Wednesday, November 1, 2017

Happily celebrating 4 years un(t)raveling!

Four years ago, in November 2013, we started this blog and wrote its About un(t)raveling page, as an intent to explain the reasons why we decided to leave Barcelona behind and hit the road on the TRANSITion!, our (first) home-made camper-van. We were mostly done with working Monday-to-Friday jobs to afford living in a big city, paying high rents, living in a manner that we considered less and less sustainable for us - where "us" means as "individuals", "a couple", "human kind" and even "the planet".

drone view of the "Apero-trapero" giveaway party before leaving!
We used to spend our weekends and holidays outside hiking or climbing and thought it would be nice to do that on weekdays, too. At some point, living in a city was making little or no sense at all (for us). The down-sizing had started a year before, moving into 28 square meters (which is already quite a luxury, let's be honest) and selling/giving away most of our stuff. We also progressively switched to new job options less and less location-dependent, reduced our expenses and general need for money (still a long way to go!), so we would get more free time to do "our" stuff while saving for later whenever possible.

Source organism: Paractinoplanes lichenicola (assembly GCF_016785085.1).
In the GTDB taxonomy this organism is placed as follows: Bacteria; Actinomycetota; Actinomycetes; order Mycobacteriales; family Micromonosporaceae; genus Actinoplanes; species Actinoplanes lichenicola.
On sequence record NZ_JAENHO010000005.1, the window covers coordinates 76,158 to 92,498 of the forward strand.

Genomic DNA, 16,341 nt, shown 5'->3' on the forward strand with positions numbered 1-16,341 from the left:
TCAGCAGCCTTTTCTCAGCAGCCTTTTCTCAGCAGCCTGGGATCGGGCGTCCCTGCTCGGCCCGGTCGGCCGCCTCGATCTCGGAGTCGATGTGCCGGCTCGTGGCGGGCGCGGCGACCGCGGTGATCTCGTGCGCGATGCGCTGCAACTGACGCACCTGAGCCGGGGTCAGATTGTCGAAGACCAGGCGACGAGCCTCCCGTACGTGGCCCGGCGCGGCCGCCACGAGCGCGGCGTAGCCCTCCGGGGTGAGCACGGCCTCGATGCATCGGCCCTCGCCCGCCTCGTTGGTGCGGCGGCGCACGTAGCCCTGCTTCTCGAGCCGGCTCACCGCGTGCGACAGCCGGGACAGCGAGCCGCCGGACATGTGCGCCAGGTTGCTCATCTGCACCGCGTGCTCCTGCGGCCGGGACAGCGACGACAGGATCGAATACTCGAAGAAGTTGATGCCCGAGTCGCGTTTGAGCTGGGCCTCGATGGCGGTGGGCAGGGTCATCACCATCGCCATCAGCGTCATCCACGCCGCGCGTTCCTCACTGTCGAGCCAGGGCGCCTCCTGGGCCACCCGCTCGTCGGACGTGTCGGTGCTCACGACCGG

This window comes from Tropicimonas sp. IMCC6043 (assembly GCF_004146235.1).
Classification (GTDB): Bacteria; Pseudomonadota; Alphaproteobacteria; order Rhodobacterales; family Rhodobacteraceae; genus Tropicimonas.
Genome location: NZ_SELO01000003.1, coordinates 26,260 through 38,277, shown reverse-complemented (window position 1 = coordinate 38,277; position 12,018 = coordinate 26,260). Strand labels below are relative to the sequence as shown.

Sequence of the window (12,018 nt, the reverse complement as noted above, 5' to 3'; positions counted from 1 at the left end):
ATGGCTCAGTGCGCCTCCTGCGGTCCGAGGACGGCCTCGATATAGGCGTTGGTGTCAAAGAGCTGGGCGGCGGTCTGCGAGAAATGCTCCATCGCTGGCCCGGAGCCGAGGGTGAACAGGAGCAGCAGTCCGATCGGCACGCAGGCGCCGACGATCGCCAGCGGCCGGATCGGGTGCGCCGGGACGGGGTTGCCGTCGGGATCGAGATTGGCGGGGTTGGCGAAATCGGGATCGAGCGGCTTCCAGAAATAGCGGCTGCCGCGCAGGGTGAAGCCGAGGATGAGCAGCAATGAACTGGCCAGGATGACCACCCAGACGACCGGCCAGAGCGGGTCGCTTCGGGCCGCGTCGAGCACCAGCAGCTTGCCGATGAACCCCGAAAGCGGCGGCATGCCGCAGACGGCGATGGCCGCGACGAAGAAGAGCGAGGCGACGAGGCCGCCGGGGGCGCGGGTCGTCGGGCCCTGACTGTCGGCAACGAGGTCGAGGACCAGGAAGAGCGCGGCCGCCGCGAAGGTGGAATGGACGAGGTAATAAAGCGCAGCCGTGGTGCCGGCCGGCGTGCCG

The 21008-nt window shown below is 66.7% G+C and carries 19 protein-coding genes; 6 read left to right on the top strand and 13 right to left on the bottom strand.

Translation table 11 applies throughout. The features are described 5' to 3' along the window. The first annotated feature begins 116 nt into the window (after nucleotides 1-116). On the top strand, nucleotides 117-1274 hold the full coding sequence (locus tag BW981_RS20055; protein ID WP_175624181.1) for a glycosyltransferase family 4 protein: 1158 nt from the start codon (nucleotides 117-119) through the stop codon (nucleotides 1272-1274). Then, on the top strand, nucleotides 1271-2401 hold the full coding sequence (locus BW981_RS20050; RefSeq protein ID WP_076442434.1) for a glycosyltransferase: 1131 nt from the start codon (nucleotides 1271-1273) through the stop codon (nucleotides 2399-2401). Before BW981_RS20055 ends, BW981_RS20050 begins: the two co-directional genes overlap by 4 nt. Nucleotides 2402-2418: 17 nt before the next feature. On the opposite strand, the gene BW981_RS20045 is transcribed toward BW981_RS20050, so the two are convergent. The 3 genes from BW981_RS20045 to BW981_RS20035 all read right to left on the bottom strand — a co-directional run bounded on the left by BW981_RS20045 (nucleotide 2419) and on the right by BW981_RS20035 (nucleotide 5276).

- From that point (November 2013), we've been travelling in our van through Spain, France, Belgium, The Netherlands, Germany and Italy for 15 months. We worked our freelance and distance-jobs from the road (mainly technical translation and project management), wwoofed and helpxed along the way, and visited some friends and family. We wanted to see places and understand how people lived there, in order to - hopefully - get some inspiration. Aaand...

sunny freezy breakfast time before climbing in Mallos de Riglos, Spain.
it was also an excellent excuse to go and climb around! Most of the adventure is documented in this blog, including (read or scroll down the "about un(t)raveling" section) a comprehensive summary of our living expenses during that time; among other reasons because we got tired to hear: "yeah, living the dream is easy when you're rich", all the time back then, while (it was our decision, of course!) sharing a 5 square-meters living-space on wheels, cooking on a small camping-gaz stove 7 days a week and showering outside with a 1-gallon bucket of warm-ish water during the winter months. So, in the end, no: it's not for rich people as long as you're willing to live a simple life, to work an odd average half-time schedule, to chase free wi-fi and power sockets around, and to resist going to a hostel or café every time you feel cold, wet or your hair is getting unacceptably greasy...